OXFAM International is calling on the government at all levels to impose a Billionaire wealth tax so as to reduce the global inequalities rates on the continent.

A statement by the information officer, OXFAM Nigeria, Rita Abiodun on Monday 23 May 2022 noted that the emergence of the Covid-19 pandemic has practically grown the wealth of persons and companies in the food, pharma, energy, and tech sectors, thus living millions of people in severe cost-of-living crisis due to the rapidly rising costs of essentials, including food and energy.

It said Introducing one-off solidarity taxes on billionaires’ pandemic windfalls will help fund and support people facing rising food and energy costs as well as create a fair and sustainable recovery from COVID-19.

The statement reads in part “Pandemic creates new billionaire every 30 hours — now a million people could fall into extreme poverty at the same rate in 2022, As the cost of essential goods rises faster than it has in decades, billionaires in the food and energy sectors are increasing their fortunes by $1 billion dollars every two days.”

In the word of Oxfam International Executive Director Gabriela Bucher, he said “Billionaires are arriving in Davos to celebrate an incredible surge in their fortunes. The pandemic and now the steep increases in food and energy prices have simply put, been a bonanza for them. Meanwhile, decades of progress on extreme poverty are now in reverse and millions of people are facing impossible rises in the cost of simply staying alive,”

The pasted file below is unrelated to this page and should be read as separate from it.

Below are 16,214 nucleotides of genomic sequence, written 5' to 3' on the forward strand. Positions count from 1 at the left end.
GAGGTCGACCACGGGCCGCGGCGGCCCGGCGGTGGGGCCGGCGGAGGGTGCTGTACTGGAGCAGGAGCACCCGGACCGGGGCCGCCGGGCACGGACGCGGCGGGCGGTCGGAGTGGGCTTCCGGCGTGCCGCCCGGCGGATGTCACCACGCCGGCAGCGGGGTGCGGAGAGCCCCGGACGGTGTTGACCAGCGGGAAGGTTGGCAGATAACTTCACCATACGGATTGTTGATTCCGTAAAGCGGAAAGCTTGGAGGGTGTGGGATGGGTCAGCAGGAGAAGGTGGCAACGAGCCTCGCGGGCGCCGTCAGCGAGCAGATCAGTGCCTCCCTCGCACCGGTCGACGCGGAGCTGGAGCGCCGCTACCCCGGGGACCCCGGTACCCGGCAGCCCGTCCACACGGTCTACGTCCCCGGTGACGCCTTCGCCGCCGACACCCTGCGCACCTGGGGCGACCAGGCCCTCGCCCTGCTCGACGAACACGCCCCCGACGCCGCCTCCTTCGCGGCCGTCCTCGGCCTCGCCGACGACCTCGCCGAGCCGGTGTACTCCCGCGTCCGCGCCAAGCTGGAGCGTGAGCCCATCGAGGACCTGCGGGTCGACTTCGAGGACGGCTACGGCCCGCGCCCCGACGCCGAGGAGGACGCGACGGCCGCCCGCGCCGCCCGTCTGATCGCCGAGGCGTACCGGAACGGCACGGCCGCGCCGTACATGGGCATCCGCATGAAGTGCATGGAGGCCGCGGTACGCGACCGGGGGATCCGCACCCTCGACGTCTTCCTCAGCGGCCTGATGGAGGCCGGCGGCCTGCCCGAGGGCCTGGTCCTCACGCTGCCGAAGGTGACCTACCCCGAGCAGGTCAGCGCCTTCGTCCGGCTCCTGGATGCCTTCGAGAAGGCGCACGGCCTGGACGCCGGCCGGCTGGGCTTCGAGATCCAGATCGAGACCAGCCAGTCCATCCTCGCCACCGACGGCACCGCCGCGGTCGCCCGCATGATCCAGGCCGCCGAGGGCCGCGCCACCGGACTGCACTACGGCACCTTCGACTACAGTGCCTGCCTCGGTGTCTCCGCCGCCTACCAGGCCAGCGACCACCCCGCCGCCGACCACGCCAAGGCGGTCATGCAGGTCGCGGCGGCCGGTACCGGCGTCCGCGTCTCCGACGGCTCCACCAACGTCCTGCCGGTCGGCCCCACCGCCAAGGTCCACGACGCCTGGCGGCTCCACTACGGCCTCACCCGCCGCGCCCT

According to the OXFAM brief, it shows that 573 people became new billionaires during the pandemic, at the rate of one every 30 hours. “We expect this year that 263 million more people will crash into extreme poverty, at a rate of a million people every 33 hours. Billionaires’ wealth has risen more in the first 24 months of COVID-19 than in 23 years combined. The total wealth of the world’s billionaires is now equivalent to 13.9 percent of global GDP. This is a three-fold increase (up from 4.4 percent) in 2000. “Billionaires’ fortunes have not increased because they are now smarter or working harder. Workers are working harder, for less pay, and in worse conditions. The super-rich has rigged the system with impunity for decades and they are now reaping the benefits. They have seized a shocking amount of the world’s wealth as a result of privatization and monopolies, gutting regulation and workers’ rights while stashing their cash in tax havens — all with the complicity of governments,” said Bucher. “Meanwhile, millions of others are skipping meals, turning off the heating, falling behind on bills, and wondering what they can possibly do next to survive. Across East Africa, one person is likely dying every minute from hunger. This grotesque inequality is breaking the bonds that hold us together as humanity. It is divisive, corrosive, and dangerous. This is inequality that literally kills.”Oxfam’s new research also reveals that corporations in the energy, food, and pharmaceutical sectors —where monopolies are especially common— are posting record-high profits, even as wages have barely budged and workers struggle with decades-high prices amid COVID-19. The fortunes of food and energy billionaires have risen by $453 billion in the last two years, equivalent to $1 billion every two days. Five of the largest energy companies (BP, Shell, Total Energies, Exxon, and Chevron) are together making $2,600 profit every second, and there are now 62 new food billionaires. Together with just three other companies, the Cargill family controls 70 percent of the global agricultural market. Last year Cargill made the biggest profit in its history ($5 billion in net income) and the company is expected to beat its record profit again in 2022. The Cargill family alone now has 12 billionaires, up from eight before the pandemic.  From Sri Lanka to Sudan, record-high global food prices are sparking social and political upheaval. 60 percent of low-income countries are on the brink of debt distress. While inflation is rising everywhere, price hikes are particularly devastating for low-wage workers whose health and livelihoods were already most vulnerable to COVID-19, particularly women, racialized, and marginalized people. People in poorer countries spend more than twice as much of their income on food than those in rich countries.